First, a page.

MADISON — Town officials have expressed support for a new staffing plan offered by the Somerset County Sheriff’s Office that they hope will address long-standing concerns with law enforcement coverage.

The Select Board decided this week to work with Sheriff Dale Lancaster as he determines a clearer cost for patrolling the town, which was previously estimated to be around $615,000 to $630,000. Under the terms of a new plan, taxpayers in Madison would be expected to dish out around half-a-million dollars to cover the expense.

The sheriff’s office earlier established a Madison division responsible for coverage of the town, but talk of restructuring that coverage began last fall because sheriff’s officials have struggled to fill the two deputy positions for the division. Those positions have remained open for at least a year.

Town Manager Tim Curtis said this week that many deputies will not agree to work strictly for the Madison division. Much of the coverage in town last month was provided by deputies who are not normally assigned to the area, he said.

Somerset County sheriff’s Deputy Chelsea Merry, center, and junior Iceiss Stonick greet each other Thursday at Madison Area Memorial High School. Merry is the school resource officer. Madison officials are working with the sheriff’s office on changes to the way the office patrols the town, but plans call for coverage to still include a school resource officer. Rich Abrahamson/Morning Sentinel

“Since the town raises funds to cover the budget for four deputies and we currently employ only two, it does not cost any more to have another deputy assigned to cover an open shift (under the current model),” Curtis said.

“The current problem is that these Madison shifts are a low priority and sometimes go uncovered unless a deputy chooses to take an extra shift. In the new model, coverage of all Madison shifts will be given first priority,” he said.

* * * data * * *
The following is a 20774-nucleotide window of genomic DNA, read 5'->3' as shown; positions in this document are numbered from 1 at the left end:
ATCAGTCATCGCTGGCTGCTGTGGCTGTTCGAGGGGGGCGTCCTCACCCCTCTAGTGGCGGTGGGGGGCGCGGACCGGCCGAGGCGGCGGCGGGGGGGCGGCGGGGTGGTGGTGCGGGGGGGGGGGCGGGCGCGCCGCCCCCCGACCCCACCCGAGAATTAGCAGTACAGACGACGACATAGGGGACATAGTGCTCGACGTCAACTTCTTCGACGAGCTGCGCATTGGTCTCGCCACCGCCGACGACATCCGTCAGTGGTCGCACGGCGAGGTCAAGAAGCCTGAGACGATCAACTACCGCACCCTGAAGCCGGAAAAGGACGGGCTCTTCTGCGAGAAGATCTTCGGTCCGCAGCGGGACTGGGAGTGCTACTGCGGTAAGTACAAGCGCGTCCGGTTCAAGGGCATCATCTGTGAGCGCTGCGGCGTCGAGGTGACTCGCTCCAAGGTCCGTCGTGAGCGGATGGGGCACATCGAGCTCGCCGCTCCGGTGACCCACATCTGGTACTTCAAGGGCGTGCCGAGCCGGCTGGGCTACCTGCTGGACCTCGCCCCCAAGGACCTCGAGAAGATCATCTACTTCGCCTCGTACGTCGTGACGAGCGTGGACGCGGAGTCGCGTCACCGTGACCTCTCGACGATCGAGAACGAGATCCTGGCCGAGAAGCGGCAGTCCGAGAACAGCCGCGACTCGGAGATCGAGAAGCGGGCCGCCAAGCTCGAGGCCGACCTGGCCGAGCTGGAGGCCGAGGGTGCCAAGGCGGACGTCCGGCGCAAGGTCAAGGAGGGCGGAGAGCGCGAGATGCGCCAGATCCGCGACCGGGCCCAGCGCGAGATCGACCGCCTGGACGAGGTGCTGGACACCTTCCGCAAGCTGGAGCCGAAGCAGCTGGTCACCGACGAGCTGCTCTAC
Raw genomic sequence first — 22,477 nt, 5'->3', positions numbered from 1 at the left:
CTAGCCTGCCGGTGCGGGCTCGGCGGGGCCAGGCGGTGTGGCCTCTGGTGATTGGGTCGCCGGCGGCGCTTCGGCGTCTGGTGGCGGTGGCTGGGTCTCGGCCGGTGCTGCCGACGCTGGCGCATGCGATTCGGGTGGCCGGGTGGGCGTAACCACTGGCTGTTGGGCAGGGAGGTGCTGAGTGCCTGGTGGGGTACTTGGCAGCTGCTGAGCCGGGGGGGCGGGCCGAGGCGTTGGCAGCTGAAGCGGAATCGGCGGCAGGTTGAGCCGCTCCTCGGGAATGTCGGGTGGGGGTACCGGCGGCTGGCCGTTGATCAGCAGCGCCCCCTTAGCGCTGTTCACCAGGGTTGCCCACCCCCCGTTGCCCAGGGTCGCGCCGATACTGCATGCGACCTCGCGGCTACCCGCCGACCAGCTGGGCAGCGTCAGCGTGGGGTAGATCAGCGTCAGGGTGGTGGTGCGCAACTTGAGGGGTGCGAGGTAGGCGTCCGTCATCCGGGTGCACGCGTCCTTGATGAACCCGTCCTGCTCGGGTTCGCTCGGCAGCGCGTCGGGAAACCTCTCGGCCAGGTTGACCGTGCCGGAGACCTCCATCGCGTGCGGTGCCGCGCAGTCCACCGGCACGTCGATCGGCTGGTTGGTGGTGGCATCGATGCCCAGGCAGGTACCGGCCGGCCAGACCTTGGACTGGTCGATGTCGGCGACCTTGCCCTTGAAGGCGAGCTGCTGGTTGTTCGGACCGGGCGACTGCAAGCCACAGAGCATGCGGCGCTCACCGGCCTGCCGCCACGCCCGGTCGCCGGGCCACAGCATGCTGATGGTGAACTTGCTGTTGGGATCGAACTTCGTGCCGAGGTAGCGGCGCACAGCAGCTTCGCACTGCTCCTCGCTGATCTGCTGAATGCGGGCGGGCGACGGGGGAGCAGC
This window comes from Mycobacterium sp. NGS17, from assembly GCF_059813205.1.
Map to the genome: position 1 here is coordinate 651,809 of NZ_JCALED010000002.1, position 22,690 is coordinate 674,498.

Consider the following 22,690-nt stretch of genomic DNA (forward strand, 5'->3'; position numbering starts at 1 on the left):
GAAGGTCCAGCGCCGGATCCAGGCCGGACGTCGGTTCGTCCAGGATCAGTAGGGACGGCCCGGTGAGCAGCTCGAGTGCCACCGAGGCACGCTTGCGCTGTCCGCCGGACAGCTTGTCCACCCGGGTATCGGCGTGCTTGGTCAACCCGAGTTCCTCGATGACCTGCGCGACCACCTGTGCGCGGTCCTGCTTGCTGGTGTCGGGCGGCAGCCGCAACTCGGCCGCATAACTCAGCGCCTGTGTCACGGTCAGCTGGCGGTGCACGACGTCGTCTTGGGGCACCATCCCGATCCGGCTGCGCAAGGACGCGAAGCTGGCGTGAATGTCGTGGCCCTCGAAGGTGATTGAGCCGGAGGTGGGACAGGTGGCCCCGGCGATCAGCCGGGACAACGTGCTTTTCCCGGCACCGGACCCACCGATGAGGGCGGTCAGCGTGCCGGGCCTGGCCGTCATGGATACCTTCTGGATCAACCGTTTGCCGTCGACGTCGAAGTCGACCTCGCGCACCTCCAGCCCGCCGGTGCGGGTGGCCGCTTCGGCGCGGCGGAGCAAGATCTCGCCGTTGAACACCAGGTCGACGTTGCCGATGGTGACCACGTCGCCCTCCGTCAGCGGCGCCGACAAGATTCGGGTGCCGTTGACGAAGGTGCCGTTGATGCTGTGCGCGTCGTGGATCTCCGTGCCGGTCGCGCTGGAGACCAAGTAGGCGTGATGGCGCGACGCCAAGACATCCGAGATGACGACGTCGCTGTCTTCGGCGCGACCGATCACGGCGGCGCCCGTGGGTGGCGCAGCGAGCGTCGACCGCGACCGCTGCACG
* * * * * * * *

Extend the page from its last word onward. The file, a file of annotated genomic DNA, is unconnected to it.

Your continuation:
This new model, which the Select Board supports, calls for staffing by four deputies, three of whom would work on a two-week rotating basis with their shifts assigned by the sheriff’s office.

The fourth position, the school resource officer for Madison-based School Administrative District 59, would remain the same and not rotate. This ensures coverage is always provided in town and that “more seasoned and mature” deputies would be responding to emergency calls, Curtis said.

He expects this approach to result in a 10% to 15% increase in the policing budget.

Voters in Madison approved a $3.45 million municipal budget in June, with a policing budget of $440,000.

The Madison Police Department was disbanded in 2015 and the Madison division of the sheriff’s office was formed to cover the town’s law enforcement needs. The town pays the county for operations and oversight as part of the agreement.

Somerset County sheriff’s Deputy Chelsea Merry walks into a classroom Thursday while working as a school resource officer at Madison Junior High School. Rich Abrahamson/Morning Sentinel

The town in 2015 was facing several concerns, including the future of Madison Paper Co., which shuttered the following year, resulting in a property tax increase.

Selectman Ron Moody at a meeting Monday spoke in favor of shifting to the new model, citing the lack of interest in the law enforcement field and the need for better coverage around Madison.

“I want to see law enforcement taking care of people doing crimes, not misdemeanors,” Moody said. “I’m not for going back to (the current model), it’s not conducive to our coverage.”

Once Lancaster works up a final budget for the policing change, it will be presented to the town’s budget committee and will eventually be voted on at Town Meeting in June. If approved, the change would go into effect July 1.

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